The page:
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Locals Race Across the Sky

Four Mill Valley mountain bikers competed in the grueling Leadville 100, won by Levi Leipheimer in record time.

Lance Armstrong's record-setting ride at the Leadville Trail 100 mountain bike race last year pushed the already-popular Colorado race into the stratosphere. On Aug. 14, Levi Leipheimer did his Team Radio Shack teammate one better, besting the 7-time Tour de France champ by a full 12 minutes by finishing the brutal 100-mile course in 6:16:37 and calling it "ridiculously hard."

The Leadville 100, which has been held every August since 1994 in the Rocky Mountain town of Leadville, is also known as "The Race Across the Sky," and the name fits. The race climbs a total of 14,000 vertical feet, and its lowest point is 9,200 feet, climbing up to a staggering 12,600 feet along Hope Pass.

The race features mostly amateur cyclists - only 15 pros were among the 1,320 who started. Somewhere behind Mr. Leipheimer, four of our very own locals completed the grueling race.

For 45-year-old Mill Valley resident Jeff Taylor, who has tackled Leadville three times now, experience only went so far.

"In my experience, assuming you've trained properly, how difficult the race is depends highly on the altitude, the weather, and your experience at this event," he said. "That said, at the end of the day, it's a brutal event under any circumstances. Almost everyone is humble before, during, and after…racers are very supportive of each other, as most of us are racing the clock, rather than each other."

Taylor covered the 100 miles in 9:21:34.9, but said he was a bit disappointed, as he felt he had a sub-nine hour ride in him. How does one prepare for such an epic event that Taylor describes as "brutal, beautiful, and exhilarating"?

"I approach training for Leadville by building up mileage in May, then training very hard in June and July. Since I'm a dad and have a job, I can't ride much above 15-18 hours a week max," Taylor said. In June and July I do two 4-6 hour long hard rides a week, with a recovery ride and a couple of shorter, more dedicated interval rides. I race a little leading in this summer to keep the mindset, but try and get most of the fitness through hard training."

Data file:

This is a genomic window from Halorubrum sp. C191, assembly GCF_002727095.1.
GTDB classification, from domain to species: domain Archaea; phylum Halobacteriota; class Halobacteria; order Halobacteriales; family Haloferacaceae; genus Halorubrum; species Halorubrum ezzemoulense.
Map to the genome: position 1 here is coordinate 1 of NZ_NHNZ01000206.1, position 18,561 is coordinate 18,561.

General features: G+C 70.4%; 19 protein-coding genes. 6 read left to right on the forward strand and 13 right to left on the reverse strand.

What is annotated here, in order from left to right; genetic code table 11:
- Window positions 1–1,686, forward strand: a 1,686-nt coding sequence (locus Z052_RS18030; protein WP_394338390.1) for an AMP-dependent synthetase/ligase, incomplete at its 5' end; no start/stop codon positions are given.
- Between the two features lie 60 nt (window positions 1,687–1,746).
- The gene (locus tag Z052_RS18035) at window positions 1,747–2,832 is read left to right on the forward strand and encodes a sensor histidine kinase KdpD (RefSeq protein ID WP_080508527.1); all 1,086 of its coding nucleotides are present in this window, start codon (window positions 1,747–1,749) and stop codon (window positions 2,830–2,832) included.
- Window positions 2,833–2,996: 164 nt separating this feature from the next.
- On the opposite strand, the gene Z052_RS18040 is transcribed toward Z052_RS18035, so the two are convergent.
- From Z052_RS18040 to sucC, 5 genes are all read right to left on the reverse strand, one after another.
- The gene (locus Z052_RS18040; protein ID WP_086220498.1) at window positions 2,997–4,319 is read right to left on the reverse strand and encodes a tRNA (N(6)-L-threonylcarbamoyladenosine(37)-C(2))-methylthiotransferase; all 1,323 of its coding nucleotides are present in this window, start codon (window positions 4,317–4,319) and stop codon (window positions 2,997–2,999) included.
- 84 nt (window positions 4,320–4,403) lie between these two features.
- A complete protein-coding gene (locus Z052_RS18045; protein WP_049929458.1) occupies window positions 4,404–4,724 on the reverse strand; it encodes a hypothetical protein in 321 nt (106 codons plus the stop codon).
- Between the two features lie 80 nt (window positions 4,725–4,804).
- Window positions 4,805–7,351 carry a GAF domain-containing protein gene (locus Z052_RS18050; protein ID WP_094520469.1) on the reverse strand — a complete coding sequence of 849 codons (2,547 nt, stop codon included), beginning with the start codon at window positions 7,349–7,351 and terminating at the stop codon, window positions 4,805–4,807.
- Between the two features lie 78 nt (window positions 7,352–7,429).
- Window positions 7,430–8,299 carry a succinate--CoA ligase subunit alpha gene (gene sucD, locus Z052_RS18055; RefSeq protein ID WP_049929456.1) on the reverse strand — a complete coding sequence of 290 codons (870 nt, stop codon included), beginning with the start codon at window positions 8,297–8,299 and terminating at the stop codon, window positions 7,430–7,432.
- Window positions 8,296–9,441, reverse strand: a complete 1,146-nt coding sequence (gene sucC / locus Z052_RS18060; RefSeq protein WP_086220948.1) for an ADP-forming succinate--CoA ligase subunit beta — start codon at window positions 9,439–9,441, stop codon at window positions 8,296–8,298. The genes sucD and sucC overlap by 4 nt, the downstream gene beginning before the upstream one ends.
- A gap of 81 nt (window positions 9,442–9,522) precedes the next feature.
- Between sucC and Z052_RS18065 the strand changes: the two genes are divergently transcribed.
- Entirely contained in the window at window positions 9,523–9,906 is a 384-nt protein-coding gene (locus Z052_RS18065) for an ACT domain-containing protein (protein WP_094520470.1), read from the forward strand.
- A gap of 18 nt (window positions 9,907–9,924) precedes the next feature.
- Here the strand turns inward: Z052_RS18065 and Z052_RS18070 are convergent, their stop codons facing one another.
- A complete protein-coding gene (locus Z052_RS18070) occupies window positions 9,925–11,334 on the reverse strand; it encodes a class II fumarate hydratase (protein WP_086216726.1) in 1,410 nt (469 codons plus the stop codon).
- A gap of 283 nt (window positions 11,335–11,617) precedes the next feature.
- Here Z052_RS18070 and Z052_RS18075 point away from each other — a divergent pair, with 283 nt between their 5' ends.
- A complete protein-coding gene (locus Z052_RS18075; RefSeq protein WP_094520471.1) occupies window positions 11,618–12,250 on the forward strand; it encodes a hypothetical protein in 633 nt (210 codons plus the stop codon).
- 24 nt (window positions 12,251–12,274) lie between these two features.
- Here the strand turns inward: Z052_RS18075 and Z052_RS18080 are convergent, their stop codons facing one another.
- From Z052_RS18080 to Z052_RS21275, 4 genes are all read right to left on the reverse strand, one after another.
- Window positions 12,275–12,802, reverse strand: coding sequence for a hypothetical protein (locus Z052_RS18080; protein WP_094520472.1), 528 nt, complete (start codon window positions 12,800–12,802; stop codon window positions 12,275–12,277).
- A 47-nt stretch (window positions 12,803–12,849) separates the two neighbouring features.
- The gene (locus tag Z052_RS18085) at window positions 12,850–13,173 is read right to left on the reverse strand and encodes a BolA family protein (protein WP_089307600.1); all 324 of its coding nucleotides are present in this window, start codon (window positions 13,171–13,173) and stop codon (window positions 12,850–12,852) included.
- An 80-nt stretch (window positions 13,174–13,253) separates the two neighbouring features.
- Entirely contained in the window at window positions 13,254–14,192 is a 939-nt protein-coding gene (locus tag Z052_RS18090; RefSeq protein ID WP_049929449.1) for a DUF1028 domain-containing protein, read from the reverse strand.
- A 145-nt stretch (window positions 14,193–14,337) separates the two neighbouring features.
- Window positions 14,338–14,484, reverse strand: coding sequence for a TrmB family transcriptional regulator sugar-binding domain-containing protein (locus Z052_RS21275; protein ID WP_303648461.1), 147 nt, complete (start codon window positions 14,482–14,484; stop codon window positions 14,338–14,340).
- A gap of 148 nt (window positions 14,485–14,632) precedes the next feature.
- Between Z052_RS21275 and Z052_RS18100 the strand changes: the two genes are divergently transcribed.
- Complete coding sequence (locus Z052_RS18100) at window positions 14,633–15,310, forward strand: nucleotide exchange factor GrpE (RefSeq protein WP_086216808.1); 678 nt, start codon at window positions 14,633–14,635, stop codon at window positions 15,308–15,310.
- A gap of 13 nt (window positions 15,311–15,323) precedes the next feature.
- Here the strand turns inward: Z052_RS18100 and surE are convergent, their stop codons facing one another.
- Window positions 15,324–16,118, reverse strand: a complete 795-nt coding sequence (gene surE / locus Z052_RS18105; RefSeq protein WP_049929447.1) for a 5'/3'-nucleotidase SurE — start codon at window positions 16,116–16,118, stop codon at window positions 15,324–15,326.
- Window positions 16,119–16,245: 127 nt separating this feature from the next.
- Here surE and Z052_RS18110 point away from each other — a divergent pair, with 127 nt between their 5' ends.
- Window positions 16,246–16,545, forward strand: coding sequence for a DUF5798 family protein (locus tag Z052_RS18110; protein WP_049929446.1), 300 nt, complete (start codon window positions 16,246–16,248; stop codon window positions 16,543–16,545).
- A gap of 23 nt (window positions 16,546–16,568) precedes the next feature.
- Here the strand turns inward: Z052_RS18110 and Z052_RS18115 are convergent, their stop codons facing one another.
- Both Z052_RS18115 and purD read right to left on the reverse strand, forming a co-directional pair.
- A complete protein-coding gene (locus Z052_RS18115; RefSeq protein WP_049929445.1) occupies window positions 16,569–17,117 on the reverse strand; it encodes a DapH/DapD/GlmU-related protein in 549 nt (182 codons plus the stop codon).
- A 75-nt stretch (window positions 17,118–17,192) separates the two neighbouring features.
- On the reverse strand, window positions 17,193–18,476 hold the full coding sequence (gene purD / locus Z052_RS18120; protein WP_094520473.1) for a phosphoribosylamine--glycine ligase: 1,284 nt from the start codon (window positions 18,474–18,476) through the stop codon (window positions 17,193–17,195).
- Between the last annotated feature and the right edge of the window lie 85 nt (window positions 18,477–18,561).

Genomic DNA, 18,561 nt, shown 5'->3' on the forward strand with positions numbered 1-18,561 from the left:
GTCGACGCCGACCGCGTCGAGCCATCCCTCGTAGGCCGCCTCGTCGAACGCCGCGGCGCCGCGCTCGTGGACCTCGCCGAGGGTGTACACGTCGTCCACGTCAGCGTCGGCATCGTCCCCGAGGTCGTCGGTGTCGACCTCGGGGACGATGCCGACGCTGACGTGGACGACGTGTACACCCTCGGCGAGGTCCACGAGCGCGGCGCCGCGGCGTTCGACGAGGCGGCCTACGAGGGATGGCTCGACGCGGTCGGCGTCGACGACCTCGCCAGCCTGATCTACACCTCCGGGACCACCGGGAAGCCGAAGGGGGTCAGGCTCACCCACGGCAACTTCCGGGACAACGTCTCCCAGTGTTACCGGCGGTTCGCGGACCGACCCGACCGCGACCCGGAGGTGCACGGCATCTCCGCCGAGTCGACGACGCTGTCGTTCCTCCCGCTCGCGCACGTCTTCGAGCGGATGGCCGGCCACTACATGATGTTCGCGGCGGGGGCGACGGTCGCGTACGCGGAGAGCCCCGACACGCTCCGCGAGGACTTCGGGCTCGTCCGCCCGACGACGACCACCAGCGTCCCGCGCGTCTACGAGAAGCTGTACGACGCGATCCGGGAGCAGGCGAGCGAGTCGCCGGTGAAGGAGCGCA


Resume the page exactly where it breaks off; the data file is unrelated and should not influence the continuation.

Three other Mill Valley locals completed the 2010 Leadville Trail 100: Herb Bool (10:23:54.5), Will Vanderwerff (10:50:30.1), and Kerri Kazala (11:40:26.8).

Cycle Fest

Much of the training that these competitive mountain bikers do is actually on the road, and around here, that means a good amount of time riding through Sausalito, the major cycling thoroughfare connecting San Francisco, the Headlands, and all points North. What better place for the Marin County Bicycle Coalition to hold their first Cycle Fest, under their Share the Road program? The coalition partnered with the Sausalito Chamber of Commerce and the Sausalito Police Department, providing a "pit stop" along Bridgeway and giving away coffee, bagels, Clif bars and water to cyclists, pedestrians, and motorists who stopped. There was also the opportunity to enter a raffle and speak with coalition members and police officers about bicycle safety and rules of the road.

"It's been an extremely successful day, even with less than the usual numbers of cyclists out for a sunny Sunday," said Peggy Clark, the coalition's project and scheduling coordinator. "And a lot of people are stopping even though they didn't know we were going to be here. These [Cycle Fests] are going to get even more popular as they continue."

Cycle Fests are the evolution of coalition's bike path Checkpoints, which were not always the most popular with cyclists more interested in continuing on their rides.  The Cycle Fests are completely voluntary stops, with more to gain than an earful of education.

"We all thought 'what would get a cyclist to stop in the middle of their ride?'" said Clark. "And we came up with: coffee and free stuff!"

When I arrived, Sergeant Veveiros of the Sausalito Police Department was standing on the sidewalk, excitedly waving and shouting for people to stop and enjoy the offerings. It turns out bicycle education and safety is a real priority for the enthusiastic Veveiros.

"The majority of cyclists we encounter here are law-abiding," he said. "Sometimes people don't realize that these cyclists are riding perfectly within their rights. But when we do have to stop them, our main goal is education, rather than issuing citations. We try to use the stopping of a few cyclists to hopefully reach many through word of mouth."

But a word to the wise: don't take this to mean the police in Sausalito, or any other Marin town, are soft on those who do break the rules of the road. Citations are issued on a regular basis, and the fines can often be upward of $300. 

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